It didn't take long for 13 Reasons Why's first season to elicit some strong reactions from fans of all ages. Netflix's teen drama follows high school student Clay as he navigates the fallout from classmate Hannah Baker's suicide, which is shown in graphic fashion. Following her death Hannah posthumously sends out 13 tapes, the contents of which contain the 13 reasons why she killed herself, which are almost all fellow students. Almost instantly audiences decried the series' bold decision to show her suicide, and also voiced their worries that it might push young people who are already unstable to copy Hannah's actions.
Did Netflix go too far by airing 13 Reasons Why? Or are people overreacting to what's depicted in the show? There's no definitive answer, but with season two on the way, the streaming service wants to make sure there's less of a gray area this time around, if zero gray area at all. In an effort to support the discussions happening about the serious themes in the show — suicide, mental illness, rape, and abuse, among others — Netflix commissioned a research study through Northwestern University's Center on Media and Human Development, "Exploring How Teens and Parents Responded to 13 Reasons Why." On Wednesday, important statistics from the study of more than 5,000 teens and parents in five countries were released, as well as a statement from Brian Wright, vice president of Netflix's original series.
"When we first read the script for 13 Reasons Why, we were immediately blown away by the authenticity of the writing. The script really reflected the world of today's teens in a way they would find authentic and adults would find relatable," he said. "Soon after the season one launch, we saw global conversation explode on the controversial topics covered by the series and understood we had a responsibility to support these important discussions."
According to Wright's statement, "71 percent of teens and young adults found the show relatable," while nearly three-quarters of young adult viewers credited the show with making them feel more comfortable in facing tough subjects. "Some of the findings were unexpected and profound," Wright continued. "More than half of teens reached out to someone to apologize for how they had treated them, and nearly three-quarters of teens said that they tried to be more considerate about how they treated others after watching the show." The full results of the study can be viewed on Northwestern's website.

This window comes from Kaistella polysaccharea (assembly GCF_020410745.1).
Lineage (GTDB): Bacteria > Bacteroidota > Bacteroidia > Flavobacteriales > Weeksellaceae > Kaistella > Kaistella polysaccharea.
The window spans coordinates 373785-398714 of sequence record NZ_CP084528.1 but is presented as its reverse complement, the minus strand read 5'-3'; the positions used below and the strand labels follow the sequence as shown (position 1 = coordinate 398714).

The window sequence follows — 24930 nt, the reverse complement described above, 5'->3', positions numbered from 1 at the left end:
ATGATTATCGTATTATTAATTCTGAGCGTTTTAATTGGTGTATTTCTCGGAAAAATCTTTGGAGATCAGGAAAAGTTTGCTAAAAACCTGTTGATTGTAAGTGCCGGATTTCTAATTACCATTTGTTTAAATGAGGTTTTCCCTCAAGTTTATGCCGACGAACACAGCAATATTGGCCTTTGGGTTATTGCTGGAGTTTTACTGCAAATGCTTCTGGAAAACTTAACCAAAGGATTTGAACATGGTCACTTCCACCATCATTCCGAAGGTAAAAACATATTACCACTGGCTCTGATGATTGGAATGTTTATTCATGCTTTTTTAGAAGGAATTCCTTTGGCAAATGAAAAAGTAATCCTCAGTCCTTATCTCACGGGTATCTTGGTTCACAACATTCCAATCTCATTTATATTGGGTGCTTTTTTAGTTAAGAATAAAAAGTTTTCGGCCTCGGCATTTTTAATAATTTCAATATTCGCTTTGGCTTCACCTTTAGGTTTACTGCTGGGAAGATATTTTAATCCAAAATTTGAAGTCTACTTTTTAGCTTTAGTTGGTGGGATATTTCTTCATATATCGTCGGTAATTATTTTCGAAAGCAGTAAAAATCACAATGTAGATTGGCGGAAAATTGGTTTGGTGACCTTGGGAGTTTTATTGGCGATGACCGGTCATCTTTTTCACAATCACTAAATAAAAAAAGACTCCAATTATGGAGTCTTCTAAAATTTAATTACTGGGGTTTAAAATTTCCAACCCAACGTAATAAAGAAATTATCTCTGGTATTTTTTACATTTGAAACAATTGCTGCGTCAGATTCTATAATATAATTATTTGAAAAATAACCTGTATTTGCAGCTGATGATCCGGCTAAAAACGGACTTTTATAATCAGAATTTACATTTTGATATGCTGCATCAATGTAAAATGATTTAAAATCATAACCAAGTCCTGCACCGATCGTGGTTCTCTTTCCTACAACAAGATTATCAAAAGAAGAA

Wright and 13 Reasons Why showrunner and creator Brian Yorkey sat down to discuss the study's findings at a panel in NYC on Wednesday, where Yorkey noted how the results have affected their season two process.
"The challenge of when you are making a piece of entertainment for young viewers is that you want very much to make something that has a positive impact on their lives, but the instant that you become instructive and try to tell them the message that you want to convey and the right choices to make, they will tune out. They will feel pandered to. From the beginning, we knew that we had to tell the stories as honestly as we could, that we had to portray these characters and the things that they go through with as much authenticity as we could bring to it, and especially that these tough topics deserved the most honestly in order to make something that teens would look at and recognize in this show their lives, themselves, people that they know and things they are going through. That was our mission from the very first moment and it's really exciting to see that born out of the research."
Netflix also announced its taken steps to better prepare viewers when they sit down to watch season two, something that will provide more support for both teens and their parents. The first thing anyone will see when they watch the second season is an introductory video from the cast breaking down the topics the show will cover, which you can watch below. The end of the video directs viewers to 13ReasonsWhy.Info, where they can check out other resources from mental health experts and download the American Foundation for Suicide Prevention's discussion guide.
"The hope is that the steps we're taking now will help support more meaningful conversations as season two rolls out later this year," Wright concluded in his statement. "We've seen in our research that teens took positive action after watching the series, and now — more than ever — we are seeing the power and compassion of this generation advocating on behalf of themselves and their peers."